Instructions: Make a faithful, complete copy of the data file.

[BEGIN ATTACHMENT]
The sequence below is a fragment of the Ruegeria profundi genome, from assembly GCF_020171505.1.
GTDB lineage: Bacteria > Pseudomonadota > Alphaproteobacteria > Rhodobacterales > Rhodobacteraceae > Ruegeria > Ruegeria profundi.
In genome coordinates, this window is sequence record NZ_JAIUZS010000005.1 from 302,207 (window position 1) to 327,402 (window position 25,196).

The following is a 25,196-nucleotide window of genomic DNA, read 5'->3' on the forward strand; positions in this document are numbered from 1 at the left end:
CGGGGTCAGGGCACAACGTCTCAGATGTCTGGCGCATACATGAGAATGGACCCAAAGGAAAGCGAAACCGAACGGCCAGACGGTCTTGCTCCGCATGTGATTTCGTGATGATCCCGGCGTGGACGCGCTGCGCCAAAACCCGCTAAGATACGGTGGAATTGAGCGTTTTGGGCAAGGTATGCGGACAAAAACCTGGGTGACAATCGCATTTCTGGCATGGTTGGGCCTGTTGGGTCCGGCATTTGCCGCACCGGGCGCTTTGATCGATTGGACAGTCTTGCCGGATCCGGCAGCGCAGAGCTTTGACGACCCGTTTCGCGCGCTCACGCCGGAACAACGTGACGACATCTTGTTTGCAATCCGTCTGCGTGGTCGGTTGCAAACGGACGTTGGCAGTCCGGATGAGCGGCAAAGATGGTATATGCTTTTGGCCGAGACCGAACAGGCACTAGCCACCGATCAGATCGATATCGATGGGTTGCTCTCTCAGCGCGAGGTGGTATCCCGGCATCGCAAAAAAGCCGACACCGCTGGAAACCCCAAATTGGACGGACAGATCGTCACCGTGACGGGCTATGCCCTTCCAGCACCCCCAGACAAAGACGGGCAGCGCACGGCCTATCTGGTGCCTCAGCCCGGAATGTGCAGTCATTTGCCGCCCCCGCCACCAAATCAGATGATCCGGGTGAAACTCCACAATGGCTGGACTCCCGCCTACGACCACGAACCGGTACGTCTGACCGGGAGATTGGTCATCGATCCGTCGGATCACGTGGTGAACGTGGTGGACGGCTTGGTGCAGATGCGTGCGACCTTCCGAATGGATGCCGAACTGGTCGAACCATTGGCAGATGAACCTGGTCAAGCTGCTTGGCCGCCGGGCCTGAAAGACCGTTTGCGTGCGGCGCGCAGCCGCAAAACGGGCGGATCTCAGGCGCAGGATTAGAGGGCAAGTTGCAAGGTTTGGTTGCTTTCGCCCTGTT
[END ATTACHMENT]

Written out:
The sequence below is a fragment of the Ruegeria profundi genome, from assembly GCF_020171505.1.
GTDB lineage: Bacteria > Pseudomonadota > Alphaproteobacteria > Rhodobacterales > Rhodobacteraceae > Ruegeria > Ruegeria profundi.
In genome coordinates, this window is sequence record NZ_JAIUZS010000005.1 from 302,207 (window position 1) to 327,402 (window position 25,196).

The following is a 25,196-nucleotide window of genomic DNA, read 5'->3' on the forward strand; positions in this document are numbered from 1 at the left end:
CGGGGTCAGGGCACAACGTCTCAGATGTCTGGCGCATACATGAGAATGGACCCAAAGGAAAGCGAAACCGAACGGCCAGACGGTCTTGCTCCGCATGTGATTTCGTGATGATCCCGGCGTGGACGCGCTGCGCCAAAACCCGCTAAGATACGGTGGAATTGAGCGTTTTGGGCAAGGTATGCGGACAAAAACCTGGGTGACAATCGCATTTCTGGCATGGTTGGGCCTGTTGGGTCCGGCATTTGCCGCACCGGGCGCTTTGATCGATTGGACAGTCTTGCCGGATCCGGCAGCGCAGAGCTTTGACGACCCGTTTCGCGCGCTCACGCCGGAACAACGTGACGACATCTTGTTTGCAATCCGTCTGCGTGGTCGGTTGCAAACGGACGTTGGCAGTCCGGATGAGCGGCAAAGATGGTATATGCTTTTGGCCGAGACCGAACAGGCACTAGCCACCGATCAGATCGATATCGATGGGTTGCTCTCTCAGCGCGAGGTGGTATCCCGGCATCGCAAAAAAGCCGACACCGCTGGAAACCCCAAATTGGACGGACAGATCGTCACCGTGACGGGCTATGCCCTTCCAGCACCCCCAGACAAAGACGGGCAGCGCACGGCCTATCTGGTGCCTCAGCCCGGAATGTGCAGTCATTTGCCGCCCCCGCCACCAAATCAGATGATCCGGGTGAAACTCCACAATGGCTGGACTCCCGCCTACGACCACGAACCGGTACGTCTGACCGGGAGATTGGTCATCGATCCGTCGGATCACGTGGTGAACGTGGTGGACGGCTTGGTGCAGATGCGTGCGACCTTCCGAATGGATGCCGAACTGGTCGAACCATTGGCAGATGAACCTGGTCAAGCTGCTTGGCCGCCGGGCCTGAAAGACCGTTTGCGTGCGGCGCGCAGCCGCAAAACGGGCGGATCTCAGGCGCAGGATTAGAGGGCAAGTTGCAAGGTTTGGTTGCTTTCGCCCTGTT